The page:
Origins of “20/20 Vision” Expression: The Snellen Chart
Imagine stepping into the optometrist clinic for an eye exam, sitting yourself down in front of a chart with a series of letters. The unique arrangement of these letters is known as the Snellen chart, a tool used by optometrists worldwide in evaluating a patient’s vision and eye health. The deep history of the Snellen Chart begs the question of how it originated: how did the identification of letters revolutionize the optometry community? Where did the expression “20/20 vision” come from? Why does it work?
The Snellen Chart was developed by Hermen Snellen in 1862 at the height of the ocular industry as well as the Industrial Revolution, a period in which having good eyesight was crucial in order to operate machinery (in fact, this was about the same time when factory-made eyeglasses were mass-produced). Prior to its development, optometrists had their own version for patients, some using letters, simple words, or pictures of identifiable objects like flowers, wagons, or houses. Other variations played around with the orientation of certain letters, which was often used for illiterate children.
However, what makes the construction of the Chart so special is how meticulous its geometric elements are. A standard Snellen Chart has eleven rows, with each row’s letters getting progressively smaller in size. Note that not every letter is featured on it, and this is due to how the human brain can recognize the shape of some letters, like Q, where its tail creates a shadow, even if it is blurry. As a result, an accurate eye chart features the letters C, D, E, L, O, P, T, and Z. Each row is categorized with a fraction, where the numerator represents the number of feet in which the patient is standing from the Chart, and the denominator represents the number of feet a person with perfect eyesight can stand and still read the line the patient is identifying. The fractions increase numerically since the letters get smaller per row, suggesting that a person with 20/20 vision is able to read up to the eighth row. However, the remaining three rows are reserved for those with vision better than 20/20, and their vision is categorized as 20/15 or 20/10 because they are able to read beyond the eighth row!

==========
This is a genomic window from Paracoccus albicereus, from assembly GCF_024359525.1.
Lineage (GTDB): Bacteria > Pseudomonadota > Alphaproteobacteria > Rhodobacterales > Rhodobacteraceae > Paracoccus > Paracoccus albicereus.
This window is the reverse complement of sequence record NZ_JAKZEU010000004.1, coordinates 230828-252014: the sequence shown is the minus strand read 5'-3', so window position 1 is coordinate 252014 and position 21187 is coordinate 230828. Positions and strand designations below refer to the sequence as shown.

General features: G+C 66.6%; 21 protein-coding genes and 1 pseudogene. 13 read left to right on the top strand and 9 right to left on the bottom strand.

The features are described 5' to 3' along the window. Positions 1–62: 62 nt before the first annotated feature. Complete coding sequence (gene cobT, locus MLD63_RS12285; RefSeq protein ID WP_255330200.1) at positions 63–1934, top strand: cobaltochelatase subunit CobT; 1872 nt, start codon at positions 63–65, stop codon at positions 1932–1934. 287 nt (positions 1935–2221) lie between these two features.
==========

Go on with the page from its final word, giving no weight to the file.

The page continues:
Using the Snellen Chart is very simple: a patient is required to sit at a 20-feet distance from the chart. In smaller clinic spaces, a mirror with the Chart projected on it may also be used. Lighting is also key, and it is required for the room as well as the chart to be well-lit. Testing one eye at a time, the patient has to read the letters from top to bottom, using their most recent corrective lenses or a pinhole. As the patient continues to read, the smallest line that they can read represents their visual acuity.
Today, the Snellen Chart is a key tool in the optometrist’s office, and is often used with other tests to assist in diagnosing eye disorders. By creating the Snellen Chart, optometrists like Snellen have had universal and accessible means of assessing visual acuity.